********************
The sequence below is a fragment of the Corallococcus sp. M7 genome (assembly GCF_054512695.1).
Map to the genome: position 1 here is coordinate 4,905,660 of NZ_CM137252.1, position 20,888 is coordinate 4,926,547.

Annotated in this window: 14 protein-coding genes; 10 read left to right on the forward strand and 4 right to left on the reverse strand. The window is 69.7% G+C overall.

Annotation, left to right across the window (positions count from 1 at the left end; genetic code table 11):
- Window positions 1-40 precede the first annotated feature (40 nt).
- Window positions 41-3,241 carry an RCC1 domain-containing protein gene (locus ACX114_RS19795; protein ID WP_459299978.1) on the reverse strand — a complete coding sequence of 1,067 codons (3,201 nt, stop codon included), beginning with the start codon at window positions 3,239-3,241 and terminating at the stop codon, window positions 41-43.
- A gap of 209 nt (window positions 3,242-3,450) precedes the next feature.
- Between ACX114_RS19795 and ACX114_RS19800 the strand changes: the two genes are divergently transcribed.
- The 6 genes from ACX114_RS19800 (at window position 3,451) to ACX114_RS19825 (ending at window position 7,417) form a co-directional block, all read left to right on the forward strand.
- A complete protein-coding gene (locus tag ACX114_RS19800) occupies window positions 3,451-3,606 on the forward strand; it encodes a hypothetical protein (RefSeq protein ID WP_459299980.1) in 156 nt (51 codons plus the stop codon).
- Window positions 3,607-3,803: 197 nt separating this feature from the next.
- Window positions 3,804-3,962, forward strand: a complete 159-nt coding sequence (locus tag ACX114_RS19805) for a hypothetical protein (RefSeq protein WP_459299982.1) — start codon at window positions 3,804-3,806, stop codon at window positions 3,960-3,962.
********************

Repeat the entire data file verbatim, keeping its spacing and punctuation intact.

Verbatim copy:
The sequence below is a fragment of the Corallococcus sp. M7 genome (assembly GCF_054512695.1).
Map to the genome: position 1 here is coordinate 4,905,660 of NZ_CM137252.1, position 20,888 is coordinate 4,926,547.

Annotated in this window: 14 protein-coding genes; 10 read left to right on the forward strand and 4 right to left on the reverse strand. The window is 69.7% G+C overall.

Annotation, left to right across the window (positions count from 1 at the left end; genetic code table 11):
- Window positions 1-40 precede the first annotated feature (40 nt).
- Window positions 41-3,241 carry an RCC1 domain-containing protein gene (locus ACX114_RS19795; protein ID WP_459299978.1) on the reverse strand — a complete coding sequence of 1,067 codons (3,201 nt, stop codon included), beginning with the start codon at window positions 3,239-3,241 and terminating at the stop codon, window positions 41-43.
- A gap of 209 nt (window positions 3,242-3,450) precedes the next feature.
- Between ACX114_RS19795 and ACX114_RS19800 the strand changes: the two genes are divergently transcribed.
- The 6 genes from ACX114_RS19800 (at window position 3,451) to ACX114_RS19825 (ending at window position 7,417) form a co-directional block, all read left to right on the forward strand.
- A complete protein-coding gene (locus tag ACX114_RS19800) occupies window positions 3,451-3,606 on the forward strand; it encodes a hypothetical protein (RefSeq protein ID WP_459299980.1) in 156 nt (51 codons plus the stop codon).
- Window positions 3,607-3,803: 197 nt separating this feature from the next.
- Window positions 3,804-3,962, forward strand: a complete 159-nt coding sequence (locus tag ACX114_RS19805) for a hypothetical protein (RefSeq protein WP_459299982.1) — start codon at window positions 3,804-3,806, stop codon at window positions 3,960-3,962.